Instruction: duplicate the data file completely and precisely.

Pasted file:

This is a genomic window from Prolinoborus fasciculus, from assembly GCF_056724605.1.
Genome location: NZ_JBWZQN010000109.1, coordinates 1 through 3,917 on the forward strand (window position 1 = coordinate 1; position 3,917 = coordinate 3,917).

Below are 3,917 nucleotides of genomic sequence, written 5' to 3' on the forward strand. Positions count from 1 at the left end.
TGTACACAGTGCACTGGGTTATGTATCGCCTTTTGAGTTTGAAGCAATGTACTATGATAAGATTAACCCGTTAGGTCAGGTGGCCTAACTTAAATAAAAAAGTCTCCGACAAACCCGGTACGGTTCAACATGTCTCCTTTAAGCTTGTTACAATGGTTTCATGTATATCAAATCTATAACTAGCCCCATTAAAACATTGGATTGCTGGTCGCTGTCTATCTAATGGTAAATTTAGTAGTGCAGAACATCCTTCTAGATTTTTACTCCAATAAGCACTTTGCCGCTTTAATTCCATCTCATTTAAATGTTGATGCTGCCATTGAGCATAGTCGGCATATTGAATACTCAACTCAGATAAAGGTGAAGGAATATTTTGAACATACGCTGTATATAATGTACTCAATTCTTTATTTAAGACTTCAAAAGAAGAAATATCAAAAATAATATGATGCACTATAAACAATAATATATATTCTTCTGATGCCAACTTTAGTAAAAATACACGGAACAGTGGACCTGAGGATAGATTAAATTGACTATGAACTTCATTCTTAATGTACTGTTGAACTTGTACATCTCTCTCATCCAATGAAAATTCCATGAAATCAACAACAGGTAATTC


This is a genomic window from Prolinoborus fasciculus, from assembly GCF_056724605.1.
Genome location: NZ_JBWZQN010000109.1, coordinates 1 through 3,917 on the forward strand (window position 1 = coordinate 1; position 3,917 = coordinate 3,917).

Below are 3,917 nucleotides of genomic sequence, written 5' to 3' on the forward strand. Positions count from 1 at the left end.
TGTACACAGTGCACTGGGTTATGTATCGCCTTTTGAGTTTGAAGCAATGTACTATGATAAGATTAACCCGTTAGGTCAGGTGGCCTAACTTAAATAAAAAAGTCTCCGACAAACCCGGTACGGTTCAACATGTCTCCTTTAAGCTTGTTACAATGGTTTCATGTATATCAAATCTATAACTAGCCCCATTAAAACATTGGATTGCTGGTCGCTGTCTATCTAATGGTAAATTTAGTAGTGCAGAACATCCTTCTAGATTTTTACTCCAATAAGCACTTTGCCGCTTTAATTCCATCTCATTTAAATGTTGATGCTGCCATTGAGCATAGTCGGCATATTGAATACTCAACTCAGATAAAGGTGAAGGAATATTTTGAACATACGCTGTATATAATGTACTCAATTCTTTATTTAAGACTTCAAAAGAAGAAATATCAAAAATAATATGATGCACTATAAACAATAATATATATTCTTCTGATGCCAACTTTAGTAAAAATACACGGAACAGTGGACCTGAGGATAGATTAAATTGACTATGAACTTCATTCTTAATGTACTGTTGAACTTGTACATCTCTCTCATCCAATGAAAATTCCATGAAATCAACAACAGGTAATTC